Stories are coming in of how families lay out on the prairie throughout the freezing night after the storm had passed with only the thin clothes on their backs as reminders of their once prosperous homes. Hundreds of people are destitute and are suffering intensely from the cold and with excruciating pain occasioned by their burns. Clothes, medicine and physicians are being sent out from all the cities and towns of the district to relieve the suffering. Cavalry from Fort Sill and officers from this city are searching for missing men, women and children.

The names of six persons dangerously burned have been learned and reports persistently continue from various districts to the effect that a large number of persons were injured in fighting the flames.

I. C. Strickland, the sexton of the Lawton cemetery, and his wife and two children were seriously burned. The mother and one little daughter may die. J. Denny, a farmer seriously injured. R. E. Prosper, living three miles out of Lawton, lost all of his property, a herd of cattle, and was burned seriously, but with his entire family in night clothing escaped to ploughed ground and remained in the cold night air until dawn.

A report has been received at Fort Sill that an entire Apache village was swept clean. The report has not been verified.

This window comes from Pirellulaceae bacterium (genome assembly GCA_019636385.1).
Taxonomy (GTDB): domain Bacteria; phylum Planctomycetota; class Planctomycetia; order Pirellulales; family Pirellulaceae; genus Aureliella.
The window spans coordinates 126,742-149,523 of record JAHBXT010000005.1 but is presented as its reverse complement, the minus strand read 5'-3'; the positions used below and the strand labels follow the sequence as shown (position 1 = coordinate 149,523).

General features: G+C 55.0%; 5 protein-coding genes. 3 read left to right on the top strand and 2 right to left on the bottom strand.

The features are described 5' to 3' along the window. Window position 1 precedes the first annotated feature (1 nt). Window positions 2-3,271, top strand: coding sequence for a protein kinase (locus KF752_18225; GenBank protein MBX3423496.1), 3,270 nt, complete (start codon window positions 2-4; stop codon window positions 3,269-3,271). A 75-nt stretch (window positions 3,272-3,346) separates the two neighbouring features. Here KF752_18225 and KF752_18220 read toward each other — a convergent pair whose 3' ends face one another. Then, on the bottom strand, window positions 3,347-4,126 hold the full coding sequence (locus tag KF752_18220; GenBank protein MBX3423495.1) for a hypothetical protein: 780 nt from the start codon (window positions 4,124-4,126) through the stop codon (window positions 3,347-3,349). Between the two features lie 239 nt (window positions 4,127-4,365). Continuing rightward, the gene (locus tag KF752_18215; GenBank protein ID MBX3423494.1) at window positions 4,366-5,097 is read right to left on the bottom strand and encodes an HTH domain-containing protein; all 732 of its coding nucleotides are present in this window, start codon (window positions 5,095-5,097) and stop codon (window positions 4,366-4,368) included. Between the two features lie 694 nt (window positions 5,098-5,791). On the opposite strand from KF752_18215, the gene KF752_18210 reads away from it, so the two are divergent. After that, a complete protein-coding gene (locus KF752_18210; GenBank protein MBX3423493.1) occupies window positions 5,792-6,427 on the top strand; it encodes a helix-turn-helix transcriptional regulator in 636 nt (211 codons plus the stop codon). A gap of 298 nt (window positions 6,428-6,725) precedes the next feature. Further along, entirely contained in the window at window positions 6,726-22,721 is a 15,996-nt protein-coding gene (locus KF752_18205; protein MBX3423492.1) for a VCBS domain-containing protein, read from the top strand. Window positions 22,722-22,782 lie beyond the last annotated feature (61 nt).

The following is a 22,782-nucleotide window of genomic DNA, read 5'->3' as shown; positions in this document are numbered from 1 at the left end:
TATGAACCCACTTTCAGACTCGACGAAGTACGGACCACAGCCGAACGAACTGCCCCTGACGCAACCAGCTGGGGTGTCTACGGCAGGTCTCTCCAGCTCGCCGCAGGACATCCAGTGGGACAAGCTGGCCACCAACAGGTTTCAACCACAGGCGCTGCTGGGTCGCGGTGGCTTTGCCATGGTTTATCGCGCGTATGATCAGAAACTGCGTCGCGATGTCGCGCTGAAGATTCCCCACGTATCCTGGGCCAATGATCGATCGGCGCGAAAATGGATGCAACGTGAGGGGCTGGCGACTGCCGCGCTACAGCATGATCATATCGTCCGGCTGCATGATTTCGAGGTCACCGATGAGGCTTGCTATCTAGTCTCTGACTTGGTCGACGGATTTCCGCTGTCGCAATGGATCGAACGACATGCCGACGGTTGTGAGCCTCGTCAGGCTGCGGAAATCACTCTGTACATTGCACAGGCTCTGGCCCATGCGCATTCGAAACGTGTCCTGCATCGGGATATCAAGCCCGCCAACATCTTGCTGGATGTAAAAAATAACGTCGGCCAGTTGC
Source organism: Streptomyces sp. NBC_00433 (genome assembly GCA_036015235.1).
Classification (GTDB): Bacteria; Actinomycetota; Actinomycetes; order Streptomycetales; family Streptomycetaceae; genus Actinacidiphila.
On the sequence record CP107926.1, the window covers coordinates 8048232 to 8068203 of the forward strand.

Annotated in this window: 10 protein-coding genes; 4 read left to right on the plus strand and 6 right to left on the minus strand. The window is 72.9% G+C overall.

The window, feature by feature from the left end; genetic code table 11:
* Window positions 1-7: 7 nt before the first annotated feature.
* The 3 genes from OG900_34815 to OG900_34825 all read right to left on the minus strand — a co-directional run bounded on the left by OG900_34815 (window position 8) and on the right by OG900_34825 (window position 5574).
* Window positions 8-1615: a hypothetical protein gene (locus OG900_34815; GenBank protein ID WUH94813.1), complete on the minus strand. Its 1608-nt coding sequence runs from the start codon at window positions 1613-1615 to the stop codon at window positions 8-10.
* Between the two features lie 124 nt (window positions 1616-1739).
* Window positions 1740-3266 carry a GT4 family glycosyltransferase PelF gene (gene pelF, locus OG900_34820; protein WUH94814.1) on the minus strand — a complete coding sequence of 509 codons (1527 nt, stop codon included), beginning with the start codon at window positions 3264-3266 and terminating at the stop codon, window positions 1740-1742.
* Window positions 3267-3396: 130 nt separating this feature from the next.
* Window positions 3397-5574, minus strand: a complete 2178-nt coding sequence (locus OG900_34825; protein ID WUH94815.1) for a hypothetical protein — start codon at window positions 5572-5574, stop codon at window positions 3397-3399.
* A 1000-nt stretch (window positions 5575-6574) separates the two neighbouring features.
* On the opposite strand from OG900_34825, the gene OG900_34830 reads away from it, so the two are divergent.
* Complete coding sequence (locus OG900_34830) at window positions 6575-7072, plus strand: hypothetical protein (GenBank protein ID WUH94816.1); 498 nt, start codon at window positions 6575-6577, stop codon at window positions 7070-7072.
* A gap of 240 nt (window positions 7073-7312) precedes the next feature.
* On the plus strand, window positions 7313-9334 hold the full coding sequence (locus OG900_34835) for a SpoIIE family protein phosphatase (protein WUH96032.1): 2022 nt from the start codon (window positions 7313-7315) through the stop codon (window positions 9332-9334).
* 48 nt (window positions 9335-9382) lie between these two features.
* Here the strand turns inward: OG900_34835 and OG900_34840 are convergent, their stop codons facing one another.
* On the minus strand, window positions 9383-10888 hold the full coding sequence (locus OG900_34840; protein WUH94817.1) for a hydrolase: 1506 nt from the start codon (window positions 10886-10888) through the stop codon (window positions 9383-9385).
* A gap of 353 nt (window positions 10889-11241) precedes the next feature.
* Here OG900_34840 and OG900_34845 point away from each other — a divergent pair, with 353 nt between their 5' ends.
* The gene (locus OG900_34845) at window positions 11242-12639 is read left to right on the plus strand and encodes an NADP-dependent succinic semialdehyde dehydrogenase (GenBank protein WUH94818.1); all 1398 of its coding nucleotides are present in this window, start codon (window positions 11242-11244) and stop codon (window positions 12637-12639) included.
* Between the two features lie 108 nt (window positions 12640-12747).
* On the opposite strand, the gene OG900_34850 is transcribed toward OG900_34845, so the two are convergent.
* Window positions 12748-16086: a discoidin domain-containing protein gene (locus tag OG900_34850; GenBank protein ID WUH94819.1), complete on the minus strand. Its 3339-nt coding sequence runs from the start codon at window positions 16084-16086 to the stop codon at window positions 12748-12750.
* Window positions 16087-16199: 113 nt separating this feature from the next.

The soldiers at Fort Sill were ordered but to fight the flames and rendered great assistance.

At Anadarko many buildings were burned. No lives are reported lost, but there were numerous escapes. Women and children scantily clad fled to ploughed ground, while the men remained in an endeavor to save property.


Thursday March 10, 1904 (additional news items regarding the Prairie Fires are filed from Topeka, Kansas, Lincoln and Lexington, Nebraska. From Topeka: “Many narrow escapes from death are reported, but as far as known only one person—Frank McGrew of Bird Citywas burned to death.”


Thursday March 10, 1904

A farmer seven miles north of Paris reports the plowing up of the body of an unknown man with a bullet hole through the skull. Mystery surrounds the find. The neighborhood is excited. The body was buried for a long time only a foot under the ground.


Thursday March 10, 1904

Six men were drowned, and four others injured, as a result of the collapse of a bridge spanning Yellow Creek, near Irondale, on the Cleveland and Pittsburg Railroad. The men were on two locomotives that attempted to cross the bridge together.

Thursday March 10, 1904 SHOT TO DEATH AND THE CORPSE STRUNG UP

A Springfield, Ohio, Mob Cooly and Deliberately Shot a Negro Murderer to Death.

Springfield, Ohio, March 8. – Great excitement is felt here over the shooting of Police Sergeant Charles Collis by Richard Dixon, a negro, early Sunday morning, and who died Monday.

At 11 o’clock the negro, Richard Dixon, was taken from the jail and shot to death in the jail yard and the body was taken from there to the corner of Main and Fountain avenue and hanged to a telegraph pole, where the mob spent the next half hour riddling the body with bullets from several hundred revolvers.